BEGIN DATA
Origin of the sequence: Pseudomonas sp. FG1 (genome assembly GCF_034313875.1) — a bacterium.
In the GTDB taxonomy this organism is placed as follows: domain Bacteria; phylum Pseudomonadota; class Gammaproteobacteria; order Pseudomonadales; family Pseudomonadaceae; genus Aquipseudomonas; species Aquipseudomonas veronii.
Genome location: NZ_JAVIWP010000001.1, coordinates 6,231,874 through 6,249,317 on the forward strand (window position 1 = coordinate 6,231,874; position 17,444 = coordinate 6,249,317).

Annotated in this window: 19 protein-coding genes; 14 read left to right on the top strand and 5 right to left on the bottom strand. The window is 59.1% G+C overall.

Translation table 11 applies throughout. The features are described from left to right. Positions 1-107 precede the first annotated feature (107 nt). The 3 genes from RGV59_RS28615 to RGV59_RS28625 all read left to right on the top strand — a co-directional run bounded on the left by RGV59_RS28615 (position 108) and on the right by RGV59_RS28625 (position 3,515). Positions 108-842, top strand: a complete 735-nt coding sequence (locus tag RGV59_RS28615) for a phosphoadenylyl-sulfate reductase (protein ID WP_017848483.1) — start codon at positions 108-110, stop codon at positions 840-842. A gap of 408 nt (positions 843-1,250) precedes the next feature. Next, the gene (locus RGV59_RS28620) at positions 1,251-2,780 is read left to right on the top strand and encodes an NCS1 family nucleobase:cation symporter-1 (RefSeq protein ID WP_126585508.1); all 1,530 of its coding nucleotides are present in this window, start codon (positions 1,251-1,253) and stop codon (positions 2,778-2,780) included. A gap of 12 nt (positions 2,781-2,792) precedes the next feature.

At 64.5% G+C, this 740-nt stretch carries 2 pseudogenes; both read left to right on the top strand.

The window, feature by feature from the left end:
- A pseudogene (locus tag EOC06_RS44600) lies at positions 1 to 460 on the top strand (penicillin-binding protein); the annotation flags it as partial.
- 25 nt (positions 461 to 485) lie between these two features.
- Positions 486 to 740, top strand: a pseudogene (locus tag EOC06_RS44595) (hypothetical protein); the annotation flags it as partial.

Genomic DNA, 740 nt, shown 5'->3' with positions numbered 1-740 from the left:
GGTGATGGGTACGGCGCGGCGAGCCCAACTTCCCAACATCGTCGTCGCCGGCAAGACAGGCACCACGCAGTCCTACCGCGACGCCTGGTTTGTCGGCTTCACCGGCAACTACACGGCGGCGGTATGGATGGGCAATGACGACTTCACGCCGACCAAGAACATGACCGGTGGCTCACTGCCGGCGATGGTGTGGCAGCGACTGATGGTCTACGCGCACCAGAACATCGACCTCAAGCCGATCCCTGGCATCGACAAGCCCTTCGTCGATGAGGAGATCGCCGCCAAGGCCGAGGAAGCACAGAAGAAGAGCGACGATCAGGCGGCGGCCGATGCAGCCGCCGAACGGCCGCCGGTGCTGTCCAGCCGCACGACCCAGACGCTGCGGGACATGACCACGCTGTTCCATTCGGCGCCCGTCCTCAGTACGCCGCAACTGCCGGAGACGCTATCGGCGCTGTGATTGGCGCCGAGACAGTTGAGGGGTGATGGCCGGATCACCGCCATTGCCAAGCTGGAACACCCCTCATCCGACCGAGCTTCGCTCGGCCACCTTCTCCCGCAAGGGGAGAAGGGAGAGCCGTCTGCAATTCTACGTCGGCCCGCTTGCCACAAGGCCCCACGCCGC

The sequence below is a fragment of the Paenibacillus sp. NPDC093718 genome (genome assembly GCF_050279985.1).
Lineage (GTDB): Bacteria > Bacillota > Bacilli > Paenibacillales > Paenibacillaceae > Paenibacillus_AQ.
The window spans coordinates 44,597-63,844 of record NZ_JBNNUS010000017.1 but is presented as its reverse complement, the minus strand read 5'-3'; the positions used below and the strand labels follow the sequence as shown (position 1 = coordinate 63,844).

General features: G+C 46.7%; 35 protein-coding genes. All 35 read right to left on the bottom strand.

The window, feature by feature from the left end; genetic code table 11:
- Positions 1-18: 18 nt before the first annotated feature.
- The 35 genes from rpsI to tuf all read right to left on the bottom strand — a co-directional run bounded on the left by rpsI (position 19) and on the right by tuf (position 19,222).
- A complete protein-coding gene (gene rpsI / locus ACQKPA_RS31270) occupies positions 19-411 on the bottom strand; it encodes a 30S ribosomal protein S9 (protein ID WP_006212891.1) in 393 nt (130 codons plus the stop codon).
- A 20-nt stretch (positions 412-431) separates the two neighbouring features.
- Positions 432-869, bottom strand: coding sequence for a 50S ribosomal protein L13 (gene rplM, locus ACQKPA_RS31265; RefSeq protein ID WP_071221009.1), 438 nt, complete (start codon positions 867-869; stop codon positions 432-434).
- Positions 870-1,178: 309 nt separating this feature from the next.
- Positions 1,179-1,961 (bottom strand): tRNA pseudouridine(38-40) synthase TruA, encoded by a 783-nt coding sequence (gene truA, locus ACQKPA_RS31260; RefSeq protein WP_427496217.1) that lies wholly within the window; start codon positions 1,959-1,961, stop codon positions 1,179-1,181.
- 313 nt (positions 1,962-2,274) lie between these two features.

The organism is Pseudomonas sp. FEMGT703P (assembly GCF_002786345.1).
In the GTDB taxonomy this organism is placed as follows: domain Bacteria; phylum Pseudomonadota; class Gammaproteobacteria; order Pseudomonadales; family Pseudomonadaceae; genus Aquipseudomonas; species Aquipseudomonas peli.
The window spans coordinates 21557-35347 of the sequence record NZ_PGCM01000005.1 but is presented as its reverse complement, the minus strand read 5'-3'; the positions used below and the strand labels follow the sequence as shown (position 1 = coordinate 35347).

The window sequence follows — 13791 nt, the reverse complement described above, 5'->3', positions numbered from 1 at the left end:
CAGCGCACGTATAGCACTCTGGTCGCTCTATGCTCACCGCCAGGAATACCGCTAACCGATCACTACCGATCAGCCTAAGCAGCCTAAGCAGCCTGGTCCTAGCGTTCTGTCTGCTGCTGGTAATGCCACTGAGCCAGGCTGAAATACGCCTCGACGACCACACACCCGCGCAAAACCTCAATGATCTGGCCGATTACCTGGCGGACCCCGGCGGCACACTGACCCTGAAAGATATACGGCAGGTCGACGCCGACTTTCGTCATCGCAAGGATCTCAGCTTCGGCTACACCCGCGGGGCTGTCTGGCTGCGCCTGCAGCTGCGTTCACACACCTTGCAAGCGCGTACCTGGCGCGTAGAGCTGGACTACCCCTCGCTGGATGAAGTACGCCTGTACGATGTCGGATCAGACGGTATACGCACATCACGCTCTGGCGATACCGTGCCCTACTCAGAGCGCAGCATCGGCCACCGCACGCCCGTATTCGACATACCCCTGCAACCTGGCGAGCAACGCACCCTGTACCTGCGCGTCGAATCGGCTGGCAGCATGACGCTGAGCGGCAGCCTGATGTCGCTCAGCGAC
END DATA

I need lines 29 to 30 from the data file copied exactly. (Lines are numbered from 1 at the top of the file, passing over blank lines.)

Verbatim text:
The window sequence follows — 13791 nt, the reverse complement described above, 5'->3', positions numbered from 1 at the left end:
CAGCGCACGTATAGCACTCTGGTCGCTCTATGCTCACCGCCAGGAATACCGCTAACCGATCACTACCGATCAGCCTAAGCAGCCTAAGCAGCCTGGTCCTAGCGTTCTGTCTGCTGCTGGTAATGCCACTGAGCCAGGCTGAAATACGCCTCGACGACCACACACCCGCGCAAAACCTCAATGATCTGGCCGATTACCTGGCGGACCCCGGCGGCACACTGACCCTGAAAGATATACGGCAGGTCGACGCCGACTTTCGTCATCGCAAGGATCTCAGCTTCGGCTACACCCGCGGGGCTGTCTGGCTGCGCCTGCAGCTGCGTTCACACACCTTGCAAGCGCGTACCTGGCGCGTAGAGCTGGACTACCCCTCGCTGGATGAAGTACGCCTGTACGATGTCGGATCAGACGGTATACGCACATCACGCTCTGGCGATACCGTGCCCTACTCAGAGCGCAGCATCGGCCACCGCACGCCCGTATTCGACATACCCCTGCAACCTGGCGAGCAACGCACCCTGTACCTGCGCGTCGAATCGGCTGGCAGCATGACGCTGAGCGGCAGCCTGATGTCGCTCAGCGAC